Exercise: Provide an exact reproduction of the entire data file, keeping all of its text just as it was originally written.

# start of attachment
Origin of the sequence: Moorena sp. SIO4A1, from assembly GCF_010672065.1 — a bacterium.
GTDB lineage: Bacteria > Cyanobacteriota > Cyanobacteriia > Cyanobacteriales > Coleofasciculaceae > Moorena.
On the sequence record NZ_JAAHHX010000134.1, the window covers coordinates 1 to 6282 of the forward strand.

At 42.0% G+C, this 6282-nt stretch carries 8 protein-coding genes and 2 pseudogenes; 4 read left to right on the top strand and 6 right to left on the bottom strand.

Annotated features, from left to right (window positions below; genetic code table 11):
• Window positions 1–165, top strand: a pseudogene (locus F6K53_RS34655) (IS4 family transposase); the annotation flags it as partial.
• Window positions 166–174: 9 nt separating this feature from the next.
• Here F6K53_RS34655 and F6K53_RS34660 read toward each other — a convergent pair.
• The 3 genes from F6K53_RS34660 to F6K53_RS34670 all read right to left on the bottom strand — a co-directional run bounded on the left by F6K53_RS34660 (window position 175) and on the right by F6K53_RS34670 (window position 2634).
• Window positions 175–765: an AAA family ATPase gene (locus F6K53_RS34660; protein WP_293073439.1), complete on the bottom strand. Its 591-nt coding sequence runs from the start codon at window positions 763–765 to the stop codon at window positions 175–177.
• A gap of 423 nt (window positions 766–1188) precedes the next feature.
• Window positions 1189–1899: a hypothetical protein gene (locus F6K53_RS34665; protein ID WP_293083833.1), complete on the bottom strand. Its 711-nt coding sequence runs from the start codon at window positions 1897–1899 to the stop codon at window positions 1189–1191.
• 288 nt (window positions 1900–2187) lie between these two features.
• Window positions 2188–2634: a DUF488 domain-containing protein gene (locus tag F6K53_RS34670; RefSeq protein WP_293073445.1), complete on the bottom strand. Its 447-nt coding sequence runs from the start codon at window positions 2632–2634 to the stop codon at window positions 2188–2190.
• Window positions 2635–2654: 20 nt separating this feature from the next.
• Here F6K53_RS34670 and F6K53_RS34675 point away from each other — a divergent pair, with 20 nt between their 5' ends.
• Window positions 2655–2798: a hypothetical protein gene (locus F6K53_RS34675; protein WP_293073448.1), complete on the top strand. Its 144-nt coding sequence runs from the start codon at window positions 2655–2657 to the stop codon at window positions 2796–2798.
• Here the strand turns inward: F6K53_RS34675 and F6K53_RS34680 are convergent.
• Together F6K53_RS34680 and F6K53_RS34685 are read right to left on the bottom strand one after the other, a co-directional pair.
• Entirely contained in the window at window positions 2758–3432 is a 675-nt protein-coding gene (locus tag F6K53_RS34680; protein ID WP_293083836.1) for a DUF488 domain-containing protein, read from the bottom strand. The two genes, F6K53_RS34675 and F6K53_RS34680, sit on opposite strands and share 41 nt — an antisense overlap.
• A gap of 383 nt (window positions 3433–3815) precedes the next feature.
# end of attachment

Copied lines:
Origin of the sequence: Moorena sp. SIO4A1, from assembly GCF_010672065.1 — a bacterium.
GTDB lineage: Bacteria > Cyanobacteriota > Cyanobacteriia > Cyanobacteriales > Coleofasciculaceae > Moorena.
On the sequence record NZ_JAAHHX010000134.1, the window covers coordinates 1 to 6282 of the forward strand.

At 42.0% G+C, this 6282-nt stretch carries 8 protein-coding genes and 2 pseudogenes; 4 read left to right on the top strand and 6 right to left on the bottom strand.

Annotated features, from left to right (window positions below; genetic code table 11):
• Window positions 1–165, top strand: a pseudogene (locus F6K53_RS34655) (IS4 family transposase); the annotation flags it as partial.
• Window positions 166–174: 9 nt separating this feature from the next.
• Here F6K53_RS34655 and F6K53_RS34660 read toward each other — a convergent pair.
• The 3 genes from F6K53_RS34660 to F6K53_RS34670 all read right to left on the bottom strand — a co-directional run bounded on the left by F6K53_RS34660 (window position 175) and on the right by F6K53_RS34670 (window position 2634).
• Window positions 175–765: an AAA family ATPase gene (locus F6K53_RS34660; protein WP_293073439.1), complete on the bottom strand. Its 591-nt coding sequence runs from the start codon at window positions 763–765 to the stop codon at window positions 175–177.
• A gap of 423 nt (window positions 766–1188) precedes the next feature.
• Window positions 1189–1899: a hypothetical protein gene (locus F6K53_RS34665; protein ID WP_293083833.1), complete on the bottom strand. Its 711-nt coding sequence runs from the start codon at window positions 1897–1899 to the stop codon at window positions 1189–1191.
• 288 nt (window positions 1900–2187) lie between these two features.
• Window positions 2188–2634: a DUF488 domain-containing protein gene (locus tag F6K53_RS34670; RefSeq protein WP_293073445.1), complete on the bottom strand. Its 447-nt coding sequence runs from the start codon at window positions 2632–2634 to the stop codon at window positions 2188–2190.
• Window positions 2635–2654: 20 nt separating this feature from the next.
• Here F6K53_RS34670 and F6K53_RS34675 point away from each other — a divergent pair, with 20 nt between their 5' ends.
• Window positions 2655–2798: a hypothetical protein gene (locus F6K53_RS34675; protein WP_293073448.1), complete on the top strand. Its 144-nt coding sequence runs from the start codon at window positions 2655–2657 to the stop codon at window positions 2796–2798.
• Here the strand turns inward: F6K53_RS34675 and F6K53_RS34680 are convergent.
• Together F6K53_RS34680 and F6K53_RS34685 are read right to left on the bottom strand one after the other, a co-directional pair.
• Entirely contained in the window at window positions 2758–3432 is a 675-nt protein-coding gene (locus tag F6K53_RS34680; protein ID WP_293083836.1) for a DUF488 domain-containing protein, read from the bottom strand. The two genes, F6K53_RS34675 and F6K53_RS34680, sit on opposite strands and share 41 nt — an antisense overlap.
• A gap of 383 nt (window positions 3433–3815) precedes the next feature.